A total of €700,000 in grants were presented on Friday by Interior Minister Nicos Nouris and Nicosia Mayor Constantinos Yiorkadjis to 18 private companies operating in areas adjacent to Nicosia’s Green Line, as part of a scheme to boost entrepreneurship in the area.
The 18 winners were picked from 58 applications that included suggestions for exhibition spaces, restaurants, hotels, architectural offices, shops, workshops, galleries, and a supermarket.
The scheme is part of the interior ministry’s Rejuvenation and Revival programme for areas along the Green Line, which ran from 2017 to 2021 and also included an assortment of infrastructure improvement works, which are still ongoing.
Amid a difficult period for the economy created by the pandemic, the government did not suspend its development programme, but instead “chose to invest in the remote, mountainous and disadvantaged areas of our country, fully adopting the principle that in times of crisis we must create opportunities,” Nouris said.
He added that development works are continuing in remote areas within Nicosia and Ayios Dhometios municipalities, with a budget of around €12 million.
The ministry’s approach to the scheme is “holistic,” Nouris continued, which is why it has offered around €11 million in grants for businesses and infrastructure projects, most of which took place within the Nicosia municipality, such as the recent rejuvenation of Rigenis street and “Laiki Gitonia” and the restoration of the old municipal market, the old municipal building and the D’avila bastion.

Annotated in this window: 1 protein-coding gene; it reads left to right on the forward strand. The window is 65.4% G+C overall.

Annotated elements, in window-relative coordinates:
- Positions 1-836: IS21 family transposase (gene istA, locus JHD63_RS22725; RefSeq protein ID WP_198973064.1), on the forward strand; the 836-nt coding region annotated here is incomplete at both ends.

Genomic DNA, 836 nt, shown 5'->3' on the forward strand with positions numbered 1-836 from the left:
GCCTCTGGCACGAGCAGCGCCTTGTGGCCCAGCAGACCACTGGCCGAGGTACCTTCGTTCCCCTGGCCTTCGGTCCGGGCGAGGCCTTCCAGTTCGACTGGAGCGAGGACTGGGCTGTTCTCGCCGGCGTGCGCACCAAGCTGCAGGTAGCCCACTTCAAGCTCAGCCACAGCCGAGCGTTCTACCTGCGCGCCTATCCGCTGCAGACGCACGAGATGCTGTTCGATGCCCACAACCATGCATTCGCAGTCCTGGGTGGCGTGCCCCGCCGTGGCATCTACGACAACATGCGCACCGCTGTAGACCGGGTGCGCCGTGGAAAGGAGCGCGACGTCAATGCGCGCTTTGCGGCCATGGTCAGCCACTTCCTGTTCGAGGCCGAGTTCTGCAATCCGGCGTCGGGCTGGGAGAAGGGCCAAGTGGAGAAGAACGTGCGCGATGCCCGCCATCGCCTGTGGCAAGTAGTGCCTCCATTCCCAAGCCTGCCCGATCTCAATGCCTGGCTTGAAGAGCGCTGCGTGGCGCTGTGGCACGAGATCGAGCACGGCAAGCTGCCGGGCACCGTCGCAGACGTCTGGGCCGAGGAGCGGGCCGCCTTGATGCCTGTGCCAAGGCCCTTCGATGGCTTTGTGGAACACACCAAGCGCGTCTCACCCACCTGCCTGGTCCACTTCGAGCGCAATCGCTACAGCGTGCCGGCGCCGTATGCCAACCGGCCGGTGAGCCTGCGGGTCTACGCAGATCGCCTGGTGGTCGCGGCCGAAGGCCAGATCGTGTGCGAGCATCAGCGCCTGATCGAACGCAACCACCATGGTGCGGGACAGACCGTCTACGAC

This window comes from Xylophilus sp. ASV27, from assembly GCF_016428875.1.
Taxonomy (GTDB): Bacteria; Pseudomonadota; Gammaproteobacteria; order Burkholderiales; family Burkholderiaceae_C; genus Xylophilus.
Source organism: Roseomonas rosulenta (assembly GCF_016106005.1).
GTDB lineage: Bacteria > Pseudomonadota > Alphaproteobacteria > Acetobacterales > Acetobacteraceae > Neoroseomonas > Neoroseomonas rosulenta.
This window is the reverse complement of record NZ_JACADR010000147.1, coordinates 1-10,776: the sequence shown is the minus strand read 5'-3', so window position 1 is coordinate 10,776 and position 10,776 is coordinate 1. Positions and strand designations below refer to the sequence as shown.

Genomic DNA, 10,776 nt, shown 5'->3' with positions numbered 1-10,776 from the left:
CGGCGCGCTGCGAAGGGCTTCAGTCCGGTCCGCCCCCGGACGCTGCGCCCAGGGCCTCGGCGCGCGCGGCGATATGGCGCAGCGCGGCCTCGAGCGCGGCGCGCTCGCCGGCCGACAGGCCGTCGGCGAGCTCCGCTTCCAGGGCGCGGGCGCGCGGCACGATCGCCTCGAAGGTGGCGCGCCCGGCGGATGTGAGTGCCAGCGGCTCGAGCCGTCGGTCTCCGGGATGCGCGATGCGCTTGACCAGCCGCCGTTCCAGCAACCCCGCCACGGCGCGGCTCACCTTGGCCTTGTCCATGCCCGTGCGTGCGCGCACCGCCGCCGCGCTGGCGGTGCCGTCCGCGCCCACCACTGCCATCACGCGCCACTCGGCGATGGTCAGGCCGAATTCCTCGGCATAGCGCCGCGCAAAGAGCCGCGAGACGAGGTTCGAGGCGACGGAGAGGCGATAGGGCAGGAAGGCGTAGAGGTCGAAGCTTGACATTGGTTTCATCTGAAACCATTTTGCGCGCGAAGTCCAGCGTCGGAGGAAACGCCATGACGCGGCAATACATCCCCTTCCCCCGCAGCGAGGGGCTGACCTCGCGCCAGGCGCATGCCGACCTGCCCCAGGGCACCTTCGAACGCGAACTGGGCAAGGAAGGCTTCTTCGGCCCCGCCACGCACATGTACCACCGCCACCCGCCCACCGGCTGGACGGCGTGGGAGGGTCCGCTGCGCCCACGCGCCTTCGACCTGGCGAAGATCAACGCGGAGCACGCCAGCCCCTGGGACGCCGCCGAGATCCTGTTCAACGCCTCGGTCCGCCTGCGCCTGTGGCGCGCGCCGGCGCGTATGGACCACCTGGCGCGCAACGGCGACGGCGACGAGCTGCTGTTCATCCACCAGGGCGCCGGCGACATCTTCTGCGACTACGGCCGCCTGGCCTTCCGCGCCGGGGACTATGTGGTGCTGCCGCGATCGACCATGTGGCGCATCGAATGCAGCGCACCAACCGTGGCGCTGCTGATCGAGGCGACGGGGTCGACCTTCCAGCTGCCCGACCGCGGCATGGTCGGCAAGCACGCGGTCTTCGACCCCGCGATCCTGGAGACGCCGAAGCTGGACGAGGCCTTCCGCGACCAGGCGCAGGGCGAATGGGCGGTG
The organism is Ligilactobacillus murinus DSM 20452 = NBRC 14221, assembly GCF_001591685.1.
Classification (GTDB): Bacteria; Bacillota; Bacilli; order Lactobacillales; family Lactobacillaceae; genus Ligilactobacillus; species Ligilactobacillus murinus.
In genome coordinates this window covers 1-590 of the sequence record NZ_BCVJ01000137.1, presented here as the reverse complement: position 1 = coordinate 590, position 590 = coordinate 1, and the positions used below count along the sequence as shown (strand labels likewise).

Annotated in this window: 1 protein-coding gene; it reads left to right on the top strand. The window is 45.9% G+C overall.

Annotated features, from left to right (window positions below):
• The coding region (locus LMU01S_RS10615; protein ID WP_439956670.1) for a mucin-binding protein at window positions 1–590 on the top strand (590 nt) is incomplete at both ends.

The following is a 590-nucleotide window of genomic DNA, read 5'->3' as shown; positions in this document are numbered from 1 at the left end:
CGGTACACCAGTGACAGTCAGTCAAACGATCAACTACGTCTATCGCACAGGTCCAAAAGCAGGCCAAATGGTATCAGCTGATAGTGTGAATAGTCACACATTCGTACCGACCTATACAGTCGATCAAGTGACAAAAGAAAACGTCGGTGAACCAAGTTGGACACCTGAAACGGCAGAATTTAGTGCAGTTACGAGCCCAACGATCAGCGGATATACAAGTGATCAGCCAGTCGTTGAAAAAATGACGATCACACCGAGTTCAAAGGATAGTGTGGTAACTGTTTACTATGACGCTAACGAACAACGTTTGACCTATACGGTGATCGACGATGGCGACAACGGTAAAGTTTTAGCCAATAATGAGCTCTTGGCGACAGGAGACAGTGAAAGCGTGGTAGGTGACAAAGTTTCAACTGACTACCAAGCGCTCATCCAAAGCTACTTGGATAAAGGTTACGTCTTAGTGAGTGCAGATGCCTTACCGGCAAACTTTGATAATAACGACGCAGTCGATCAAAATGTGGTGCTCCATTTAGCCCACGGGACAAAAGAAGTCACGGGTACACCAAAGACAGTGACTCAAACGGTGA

Nouris also made reference to the plans to move the University of Cyprus Architectural school to Phaneromeni, a project that along with building new student halls will cost around €21 million, which will be taken from the Recovery and Resilience fund announced by the government.
This will help lift the “image of dereliction the capital exuded for years,” and will contribute to battling “ghetto-isation and decay” so that Nicosia can emerge as a modern city, an attractive destination characterised by improved economic activity, and an historic city centre using its public buildings to create attractions for visitors and residents and encourage young entrepreneurship.
In his own speech, Yiorkadjis said that the municipality will never abandon the area of the Green Line, since seeing it abandoned would signify accepting Nicosia’s fate as a divided capital.
“Our greatest goal is to invest in permanent uses for the area, which is why we decided, after nearly a century, to re-establish our base within the walls,” he said.
He added that the recent regeneration projects starting from the old city and extending to the commercial centre to include Stasikratous street, Makarios avenue and the old GSP stadium are targeted attempts to “rejuvenate the heart of Nicosia”.
The mayor also detailed upcoming works that will see improvement works in Tricoupi street, repairs on building facades on Rigenis and Voulgaroktonou streets, and the restoration of four listed buildings to be used for social and cultural workshops.
Finally, he said that the municipality has been supporting local businesses throughout the pandemic by suspending taxes and lowering rent for the buildings it operates, and trying to generate more economic activity through financial incentives.